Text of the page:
Tampa Bay Rays

After a rather hopeful 2008 season, the Rays were the darling of sabermetricians everywhere. Their youth and potential seemed to forecast another playoff berth, but they finished a disappointing 84-78 due to injuries and some disappointing seasons from key players such as Scott Kazmir, Andy Sonnanstine, B.J. Upton and Pat Burrell. The team’s regulars are largely returning, with RF Gabe Gross being replaced by Matt Joyce. This is a team of young players reaching their prime years together, and all it would take is a breakout season or two to push them over the top. The positional depth is great, and the bullpen appears to be strong. GM Andrew Friedman traded Kazmir to make room for the young pitchers, bringing Sean Rodriguez back as a valuable reserve.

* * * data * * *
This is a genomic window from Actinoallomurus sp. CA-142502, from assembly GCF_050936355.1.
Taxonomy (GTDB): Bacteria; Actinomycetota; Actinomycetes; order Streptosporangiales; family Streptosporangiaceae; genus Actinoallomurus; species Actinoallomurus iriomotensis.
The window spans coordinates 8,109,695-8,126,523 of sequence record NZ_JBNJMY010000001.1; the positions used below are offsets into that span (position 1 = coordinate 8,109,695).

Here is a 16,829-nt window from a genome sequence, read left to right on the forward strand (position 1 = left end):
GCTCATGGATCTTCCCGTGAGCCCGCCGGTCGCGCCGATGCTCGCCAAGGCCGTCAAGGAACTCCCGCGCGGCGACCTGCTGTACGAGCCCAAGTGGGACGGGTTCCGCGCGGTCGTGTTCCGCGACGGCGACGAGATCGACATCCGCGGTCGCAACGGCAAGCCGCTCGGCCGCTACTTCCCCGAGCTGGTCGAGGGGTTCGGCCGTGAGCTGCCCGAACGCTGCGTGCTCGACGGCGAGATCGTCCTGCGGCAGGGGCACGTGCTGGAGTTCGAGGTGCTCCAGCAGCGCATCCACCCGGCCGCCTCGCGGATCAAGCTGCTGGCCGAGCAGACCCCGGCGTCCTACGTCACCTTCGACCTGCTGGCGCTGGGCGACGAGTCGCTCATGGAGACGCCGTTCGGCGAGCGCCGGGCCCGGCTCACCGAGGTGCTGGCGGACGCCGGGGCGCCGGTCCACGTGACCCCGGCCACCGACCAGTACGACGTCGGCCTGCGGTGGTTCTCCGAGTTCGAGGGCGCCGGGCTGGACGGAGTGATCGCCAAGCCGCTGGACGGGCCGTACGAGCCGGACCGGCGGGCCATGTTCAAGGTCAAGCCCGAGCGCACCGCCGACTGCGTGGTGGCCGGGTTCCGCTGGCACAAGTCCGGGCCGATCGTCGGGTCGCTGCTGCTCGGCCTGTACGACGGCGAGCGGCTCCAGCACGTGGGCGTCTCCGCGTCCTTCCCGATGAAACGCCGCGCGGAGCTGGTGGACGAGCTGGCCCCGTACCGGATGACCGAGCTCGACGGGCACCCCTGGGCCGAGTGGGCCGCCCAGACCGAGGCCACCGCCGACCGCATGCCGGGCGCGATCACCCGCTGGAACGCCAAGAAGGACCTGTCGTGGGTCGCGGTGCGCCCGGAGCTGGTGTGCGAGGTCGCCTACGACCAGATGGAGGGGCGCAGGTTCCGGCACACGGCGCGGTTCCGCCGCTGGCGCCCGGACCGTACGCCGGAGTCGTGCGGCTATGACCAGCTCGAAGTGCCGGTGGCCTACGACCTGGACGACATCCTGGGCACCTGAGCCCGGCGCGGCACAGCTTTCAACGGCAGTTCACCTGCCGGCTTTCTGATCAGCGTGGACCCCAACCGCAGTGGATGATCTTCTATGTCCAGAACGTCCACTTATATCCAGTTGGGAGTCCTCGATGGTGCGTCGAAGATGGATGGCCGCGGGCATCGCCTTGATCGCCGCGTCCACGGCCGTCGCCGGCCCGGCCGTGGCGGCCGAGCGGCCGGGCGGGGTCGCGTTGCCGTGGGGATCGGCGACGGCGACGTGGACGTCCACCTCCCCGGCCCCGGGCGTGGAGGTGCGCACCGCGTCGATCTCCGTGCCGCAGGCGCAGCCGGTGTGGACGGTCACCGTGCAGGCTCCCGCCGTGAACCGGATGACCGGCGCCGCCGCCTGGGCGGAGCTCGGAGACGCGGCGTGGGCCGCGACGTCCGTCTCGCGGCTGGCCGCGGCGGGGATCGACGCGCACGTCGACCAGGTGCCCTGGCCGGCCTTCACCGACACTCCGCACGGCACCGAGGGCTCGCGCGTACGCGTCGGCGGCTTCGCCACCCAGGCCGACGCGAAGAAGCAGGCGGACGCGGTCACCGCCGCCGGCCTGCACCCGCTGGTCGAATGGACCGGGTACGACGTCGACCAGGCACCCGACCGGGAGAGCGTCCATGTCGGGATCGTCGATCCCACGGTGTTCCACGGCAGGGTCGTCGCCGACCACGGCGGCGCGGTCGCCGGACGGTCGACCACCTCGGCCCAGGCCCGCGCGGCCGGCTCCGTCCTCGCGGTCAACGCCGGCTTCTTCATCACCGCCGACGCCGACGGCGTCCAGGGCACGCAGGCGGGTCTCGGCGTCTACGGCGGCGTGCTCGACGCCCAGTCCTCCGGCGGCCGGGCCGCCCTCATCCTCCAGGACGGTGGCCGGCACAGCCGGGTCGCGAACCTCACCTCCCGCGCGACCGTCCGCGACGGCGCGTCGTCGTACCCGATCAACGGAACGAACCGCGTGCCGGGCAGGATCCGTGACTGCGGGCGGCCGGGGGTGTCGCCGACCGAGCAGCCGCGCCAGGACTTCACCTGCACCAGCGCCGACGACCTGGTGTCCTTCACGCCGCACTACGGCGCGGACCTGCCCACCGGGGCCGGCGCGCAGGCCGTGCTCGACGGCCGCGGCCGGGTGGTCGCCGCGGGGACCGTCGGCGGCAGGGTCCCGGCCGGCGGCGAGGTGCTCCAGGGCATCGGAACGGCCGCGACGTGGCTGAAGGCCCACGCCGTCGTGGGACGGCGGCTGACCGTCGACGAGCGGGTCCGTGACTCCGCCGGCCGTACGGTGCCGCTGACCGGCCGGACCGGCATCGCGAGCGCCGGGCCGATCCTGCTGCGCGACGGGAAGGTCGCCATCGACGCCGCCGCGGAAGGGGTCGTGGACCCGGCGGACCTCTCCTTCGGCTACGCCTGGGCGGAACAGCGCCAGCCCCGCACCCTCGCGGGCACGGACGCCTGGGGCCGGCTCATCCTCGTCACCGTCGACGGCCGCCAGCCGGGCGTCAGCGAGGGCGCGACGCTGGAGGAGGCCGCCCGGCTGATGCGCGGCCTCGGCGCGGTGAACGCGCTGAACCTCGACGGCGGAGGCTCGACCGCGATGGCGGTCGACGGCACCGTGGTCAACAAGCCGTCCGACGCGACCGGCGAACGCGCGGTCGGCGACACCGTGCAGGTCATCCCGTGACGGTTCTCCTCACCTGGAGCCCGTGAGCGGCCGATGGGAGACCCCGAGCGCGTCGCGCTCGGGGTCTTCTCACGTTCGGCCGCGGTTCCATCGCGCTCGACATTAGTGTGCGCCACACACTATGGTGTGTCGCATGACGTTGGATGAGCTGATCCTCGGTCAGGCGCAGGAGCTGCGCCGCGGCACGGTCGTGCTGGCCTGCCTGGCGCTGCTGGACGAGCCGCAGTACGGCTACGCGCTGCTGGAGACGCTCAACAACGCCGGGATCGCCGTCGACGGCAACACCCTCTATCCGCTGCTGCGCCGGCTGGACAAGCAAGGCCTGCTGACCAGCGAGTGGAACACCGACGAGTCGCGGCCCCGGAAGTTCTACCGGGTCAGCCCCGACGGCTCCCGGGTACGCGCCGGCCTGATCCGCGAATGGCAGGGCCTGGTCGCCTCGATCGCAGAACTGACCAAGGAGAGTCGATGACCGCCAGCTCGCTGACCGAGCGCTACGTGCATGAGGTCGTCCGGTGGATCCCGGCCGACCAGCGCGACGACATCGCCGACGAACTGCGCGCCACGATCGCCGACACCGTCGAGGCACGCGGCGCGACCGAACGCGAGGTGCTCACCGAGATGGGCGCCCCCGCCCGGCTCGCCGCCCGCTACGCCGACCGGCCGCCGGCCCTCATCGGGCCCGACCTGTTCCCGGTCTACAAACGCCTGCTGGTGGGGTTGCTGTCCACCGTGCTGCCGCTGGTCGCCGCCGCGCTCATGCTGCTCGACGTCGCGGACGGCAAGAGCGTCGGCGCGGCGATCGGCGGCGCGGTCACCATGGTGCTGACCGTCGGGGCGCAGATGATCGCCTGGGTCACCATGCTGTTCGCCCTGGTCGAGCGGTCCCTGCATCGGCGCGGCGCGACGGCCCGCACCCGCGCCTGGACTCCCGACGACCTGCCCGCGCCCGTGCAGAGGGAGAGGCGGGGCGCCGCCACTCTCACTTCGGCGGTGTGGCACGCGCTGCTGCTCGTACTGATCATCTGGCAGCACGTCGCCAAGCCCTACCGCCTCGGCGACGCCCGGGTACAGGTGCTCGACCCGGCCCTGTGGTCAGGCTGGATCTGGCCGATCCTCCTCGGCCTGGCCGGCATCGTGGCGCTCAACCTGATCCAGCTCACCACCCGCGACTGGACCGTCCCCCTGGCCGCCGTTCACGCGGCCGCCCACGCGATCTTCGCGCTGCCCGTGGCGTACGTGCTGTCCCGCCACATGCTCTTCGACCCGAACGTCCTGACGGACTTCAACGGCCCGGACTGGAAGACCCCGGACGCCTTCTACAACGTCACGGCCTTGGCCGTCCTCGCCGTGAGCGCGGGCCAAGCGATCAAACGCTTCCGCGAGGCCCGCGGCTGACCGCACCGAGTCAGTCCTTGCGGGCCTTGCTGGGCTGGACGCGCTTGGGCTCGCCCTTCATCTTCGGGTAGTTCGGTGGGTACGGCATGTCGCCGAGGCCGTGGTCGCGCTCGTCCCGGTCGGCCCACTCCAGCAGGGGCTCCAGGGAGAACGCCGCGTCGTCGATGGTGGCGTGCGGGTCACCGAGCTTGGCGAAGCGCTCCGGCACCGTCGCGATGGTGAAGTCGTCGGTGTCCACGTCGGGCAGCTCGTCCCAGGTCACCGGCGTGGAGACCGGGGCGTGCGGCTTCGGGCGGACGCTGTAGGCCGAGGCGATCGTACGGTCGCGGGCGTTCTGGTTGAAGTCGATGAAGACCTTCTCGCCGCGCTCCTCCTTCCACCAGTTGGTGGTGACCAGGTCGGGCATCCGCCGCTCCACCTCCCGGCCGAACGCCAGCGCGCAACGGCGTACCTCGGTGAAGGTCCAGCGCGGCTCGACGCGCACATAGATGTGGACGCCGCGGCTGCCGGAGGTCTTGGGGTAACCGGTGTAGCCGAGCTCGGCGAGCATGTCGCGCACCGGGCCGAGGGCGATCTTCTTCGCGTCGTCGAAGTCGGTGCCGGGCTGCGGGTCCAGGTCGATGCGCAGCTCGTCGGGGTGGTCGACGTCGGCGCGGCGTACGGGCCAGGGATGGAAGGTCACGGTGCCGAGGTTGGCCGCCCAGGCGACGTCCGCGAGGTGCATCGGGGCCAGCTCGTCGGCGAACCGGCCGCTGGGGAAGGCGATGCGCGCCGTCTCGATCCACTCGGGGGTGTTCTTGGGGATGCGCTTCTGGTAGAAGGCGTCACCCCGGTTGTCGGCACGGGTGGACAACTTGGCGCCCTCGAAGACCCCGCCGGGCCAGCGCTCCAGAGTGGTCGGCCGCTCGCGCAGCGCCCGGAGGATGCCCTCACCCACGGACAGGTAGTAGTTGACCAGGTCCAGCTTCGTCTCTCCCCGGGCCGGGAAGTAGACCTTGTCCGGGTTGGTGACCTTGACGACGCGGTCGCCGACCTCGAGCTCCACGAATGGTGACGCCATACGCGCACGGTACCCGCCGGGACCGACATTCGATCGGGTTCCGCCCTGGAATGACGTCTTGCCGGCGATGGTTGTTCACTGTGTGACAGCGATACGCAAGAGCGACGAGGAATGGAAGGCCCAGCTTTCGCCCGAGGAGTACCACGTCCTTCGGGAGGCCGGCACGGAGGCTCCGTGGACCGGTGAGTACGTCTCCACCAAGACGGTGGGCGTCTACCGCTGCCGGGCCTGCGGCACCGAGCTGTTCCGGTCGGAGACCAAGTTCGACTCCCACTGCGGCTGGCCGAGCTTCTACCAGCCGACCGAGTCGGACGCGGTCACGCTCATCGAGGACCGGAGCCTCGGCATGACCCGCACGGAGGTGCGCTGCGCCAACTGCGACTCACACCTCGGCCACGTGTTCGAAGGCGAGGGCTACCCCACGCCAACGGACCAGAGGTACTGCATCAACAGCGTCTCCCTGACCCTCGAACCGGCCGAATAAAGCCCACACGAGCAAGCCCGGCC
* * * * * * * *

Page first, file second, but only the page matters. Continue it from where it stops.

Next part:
Tampa is knocking on the door, but they’ll have to beat at least one of New York or Boston in order to make the playoffs, so they’ll have their work cut out for them. They haven’t overtaken those big budget guys yet, but they have plenty of young talent coming through the pipeline, e.g. Desmond Jennings and Jeremy Hellickson.

Key players: Of the four “disappointments” mentioned above, Upton stands out as the one man on whom the Rays must rely upon again. The Rays’ rotation will rest upon the performances of David Price, Jeff Niemann and Wade Davis. At least two of the three need to turn in solid performances and a lot of innings.

Toronto Blue Jays

The Blue Jays have clearly gone into rebuilding mode, trading away Halladay and swapping shortstops with Boston over the winter. They also lost Rod Barajas at catcher, and signed John Buck to do the dirty work there. I do like their pitching depth, and I think their staff will be fine; the big question is if they will have enough offense. Toronto looks to give ample playing time to youngsters such as Travis Snider and Brett Wallace this season, and that usually doesn’t line up too well with winning. However, if they all start smoking the ball together, all bets are off.